Last week, WebCPA ran a news item that a CPA firm under fire for its audit of a Long Island, N.Y. school district is reportedly shutting its doors. This came right after the scandal-plagued school district filed a $12 million lawsuit against the firm and the release of a scathing report by New York State Comptroller Alan Hevesi in which he blasted the accounting firm for failing to identify a multi-million-dollar fraud, not meeting professional standards, and violating auditor independence standards in its audit.
Specifically, a press release from his office indicated:
- The CPA firm did not meet nine mandatory professional standards for conducting audits.
- When a whistleblower first exposed the fraud in 2002, the CPA firm investigated and found only $223,136 in inappropriate payments. Using the same methodology, State auditors found $1.6 million in questionable payments.
- In its testing of school district spending, the CPA firm didn't look at cancelled checks and a cursory review would have revealed instances where the actual payee on the check was different from the payee listed in the firm's workpapers.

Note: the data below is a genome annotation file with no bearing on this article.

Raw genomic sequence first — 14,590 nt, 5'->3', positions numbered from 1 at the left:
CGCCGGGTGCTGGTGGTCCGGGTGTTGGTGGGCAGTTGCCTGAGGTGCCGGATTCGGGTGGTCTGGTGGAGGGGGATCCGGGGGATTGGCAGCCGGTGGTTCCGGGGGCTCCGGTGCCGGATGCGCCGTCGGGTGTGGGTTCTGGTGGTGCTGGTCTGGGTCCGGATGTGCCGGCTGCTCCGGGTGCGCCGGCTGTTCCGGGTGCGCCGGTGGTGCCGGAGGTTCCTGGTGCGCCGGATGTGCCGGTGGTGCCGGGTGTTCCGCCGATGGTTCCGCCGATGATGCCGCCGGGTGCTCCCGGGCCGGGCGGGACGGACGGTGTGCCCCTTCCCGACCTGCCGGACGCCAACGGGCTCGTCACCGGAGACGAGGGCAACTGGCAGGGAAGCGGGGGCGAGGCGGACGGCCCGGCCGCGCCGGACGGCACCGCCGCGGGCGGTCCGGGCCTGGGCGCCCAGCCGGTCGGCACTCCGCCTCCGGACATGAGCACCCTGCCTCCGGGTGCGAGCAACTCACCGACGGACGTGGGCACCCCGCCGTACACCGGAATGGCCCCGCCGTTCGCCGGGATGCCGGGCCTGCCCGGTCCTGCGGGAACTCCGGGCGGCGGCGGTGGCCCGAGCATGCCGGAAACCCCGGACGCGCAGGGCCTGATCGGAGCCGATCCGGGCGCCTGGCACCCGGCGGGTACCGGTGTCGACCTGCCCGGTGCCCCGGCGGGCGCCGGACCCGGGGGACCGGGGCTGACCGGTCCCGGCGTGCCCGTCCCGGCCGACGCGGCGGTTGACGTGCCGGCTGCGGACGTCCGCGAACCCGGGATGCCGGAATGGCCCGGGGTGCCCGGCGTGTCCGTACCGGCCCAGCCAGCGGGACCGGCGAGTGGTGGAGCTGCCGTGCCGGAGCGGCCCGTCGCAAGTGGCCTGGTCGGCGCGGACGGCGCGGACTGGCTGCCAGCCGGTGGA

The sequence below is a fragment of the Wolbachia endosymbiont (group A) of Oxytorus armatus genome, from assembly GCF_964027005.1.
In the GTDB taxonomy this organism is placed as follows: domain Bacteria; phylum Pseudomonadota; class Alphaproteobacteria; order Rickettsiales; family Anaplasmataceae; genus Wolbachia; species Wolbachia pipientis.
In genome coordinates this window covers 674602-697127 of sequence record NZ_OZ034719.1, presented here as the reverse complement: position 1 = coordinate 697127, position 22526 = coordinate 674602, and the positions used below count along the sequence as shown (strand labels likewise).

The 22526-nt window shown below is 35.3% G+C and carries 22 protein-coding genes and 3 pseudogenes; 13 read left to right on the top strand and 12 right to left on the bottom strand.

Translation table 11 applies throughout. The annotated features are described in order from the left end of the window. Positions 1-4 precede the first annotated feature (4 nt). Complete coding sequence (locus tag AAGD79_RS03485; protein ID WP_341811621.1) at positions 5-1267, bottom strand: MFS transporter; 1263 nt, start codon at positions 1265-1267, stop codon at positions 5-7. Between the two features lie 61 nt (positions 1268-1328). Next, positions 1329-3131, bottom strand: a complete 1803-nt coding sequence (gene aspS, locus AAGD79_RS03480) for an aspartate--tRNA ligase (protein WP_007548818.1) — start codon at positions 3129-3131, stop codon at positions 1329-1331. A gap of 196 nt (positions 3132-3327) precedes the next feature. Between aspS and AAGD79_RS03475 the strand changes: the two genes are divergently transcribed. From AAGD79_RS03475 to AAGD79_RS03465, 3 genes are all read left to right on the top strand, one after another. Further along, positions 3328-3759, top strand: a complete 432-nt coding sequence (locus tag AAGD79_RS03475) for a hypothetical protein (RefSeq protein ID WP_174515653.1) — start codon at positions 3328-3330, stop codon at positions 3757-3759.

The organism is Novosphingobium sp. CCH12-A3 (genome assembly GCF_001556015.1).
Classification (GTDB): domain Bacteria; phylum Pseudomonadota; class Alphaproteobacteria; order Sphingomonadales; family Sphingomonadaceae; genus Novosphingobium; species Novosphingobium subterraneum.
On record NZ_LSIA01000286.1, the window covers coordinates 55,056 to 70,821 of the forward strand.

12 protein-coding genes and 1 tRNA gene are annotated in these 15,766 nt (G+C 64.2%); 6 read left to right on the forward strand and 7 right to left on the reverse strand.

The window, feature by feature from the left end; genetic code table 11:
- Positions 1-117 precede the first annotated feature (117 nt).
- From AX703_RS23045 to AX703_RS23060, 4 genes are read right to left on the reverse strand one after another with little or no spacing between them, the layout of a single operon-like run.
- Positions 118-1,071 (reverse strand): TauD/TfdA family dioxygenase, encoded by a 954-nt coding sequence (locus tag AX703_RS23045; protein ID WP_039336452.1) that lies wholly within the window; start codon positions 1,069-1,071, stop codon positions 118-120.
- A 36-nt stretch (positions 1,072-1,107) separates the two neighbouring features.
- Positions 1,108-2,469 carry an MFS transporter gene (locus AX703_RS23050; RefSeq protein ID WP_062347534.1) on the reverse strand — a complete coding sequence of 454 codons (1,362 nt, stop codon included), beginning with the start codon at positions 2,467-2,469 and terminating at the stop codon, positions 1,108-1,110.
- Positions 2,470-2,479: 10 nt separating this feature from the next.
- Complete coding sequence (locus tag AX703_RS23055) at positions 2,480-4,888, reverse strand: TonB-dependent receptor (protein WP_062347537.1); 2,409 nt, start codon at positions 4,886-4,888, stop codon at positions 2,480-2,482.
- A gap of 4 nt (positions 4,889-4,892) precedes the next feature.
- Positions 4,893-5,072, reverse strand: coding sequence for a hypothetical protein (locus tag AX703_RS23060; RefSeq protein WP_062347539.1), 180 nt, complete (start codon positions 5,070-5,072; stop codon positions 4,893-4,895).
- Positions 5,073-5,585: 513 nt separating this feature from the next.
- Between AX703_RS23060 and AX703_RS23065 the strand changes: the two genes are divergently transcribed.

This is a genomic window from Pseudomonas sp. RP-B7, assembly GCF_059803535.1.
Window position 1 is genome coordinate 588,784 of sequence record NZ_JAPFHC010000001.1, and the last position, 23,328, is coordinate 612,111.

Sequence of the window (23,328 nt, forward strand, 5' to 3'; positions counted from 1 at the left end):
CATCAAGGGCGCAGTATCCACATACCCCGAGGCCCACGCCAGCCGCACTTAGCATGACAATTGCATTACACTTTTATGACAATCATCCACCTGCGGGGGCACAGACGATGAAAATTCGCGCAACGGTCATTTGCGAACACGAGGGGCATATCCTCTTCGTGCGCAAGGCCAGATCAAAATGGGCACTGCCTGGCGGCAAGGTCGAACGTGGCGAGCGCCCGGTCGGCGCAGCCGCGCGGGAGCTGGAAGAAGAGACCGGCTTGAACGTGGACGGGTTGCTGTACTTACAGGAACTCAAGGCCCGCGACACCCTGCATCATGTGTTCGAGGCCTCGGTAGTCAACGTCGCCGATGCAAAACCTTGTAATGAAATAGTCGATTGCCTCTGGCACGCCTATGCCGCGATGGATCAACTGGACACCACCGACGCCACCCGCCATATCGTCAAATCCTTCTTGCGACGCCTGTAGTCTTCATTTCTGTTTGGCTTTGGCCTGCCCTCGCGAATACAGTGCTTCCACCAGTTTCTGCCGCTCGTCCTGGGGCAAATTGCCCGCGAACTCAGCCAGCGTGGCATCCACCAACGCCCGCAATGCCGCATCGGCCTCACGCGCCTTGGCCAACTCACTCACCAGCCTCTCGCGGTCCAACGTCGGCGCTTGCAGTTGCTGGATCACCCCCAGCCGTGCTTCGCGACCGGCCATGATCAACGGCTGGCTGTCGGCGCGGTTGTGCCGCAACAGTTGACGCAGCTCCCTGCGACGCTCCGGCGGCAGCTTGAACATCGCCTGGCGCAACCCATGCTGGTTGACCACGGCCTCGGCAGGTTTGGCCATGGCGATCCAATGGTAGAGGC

- The firm's workpapers, supposedly created in 2002 and 2003, allegedly contained payment information that was put in the district's records by district officials in 2004 to cover up fraud.
- The CPA partners sold financial and other software to the district creating a conflict of interest and violating professional standards requiring auditors to be independent.
Hevesi opined the work of the firm was "so appallingly inadequate that it would shock anyone associated with the auditing profession and certainly the taxpayers who depend on the firm to safeguard their money. Our auditors found fraud so pervasive that it would have taken significant effort not to uncover it. Even a rudimentary review of disbursements and cancelled checks would have revealed many instances of wrongdoing," He concluded that he was "extremely troubled by our findings, and I urge the State Board for Public Accountancy and the Nassau County District Attorney's Office to pursue this matter aggressively."What strikes me as so interesting is the tone and references in the release. Here we are two and one-half years after Sarbanes-Oxley and the focus is back on the auditor. The terminology being used refers to conflict of interest and failure to maintain independence. We also see claims of other revenue than for auditing services. In this case, it concerns software.
Does this remind you of Andersen, but on a smaller scale? And it appears to have exactly the same result.
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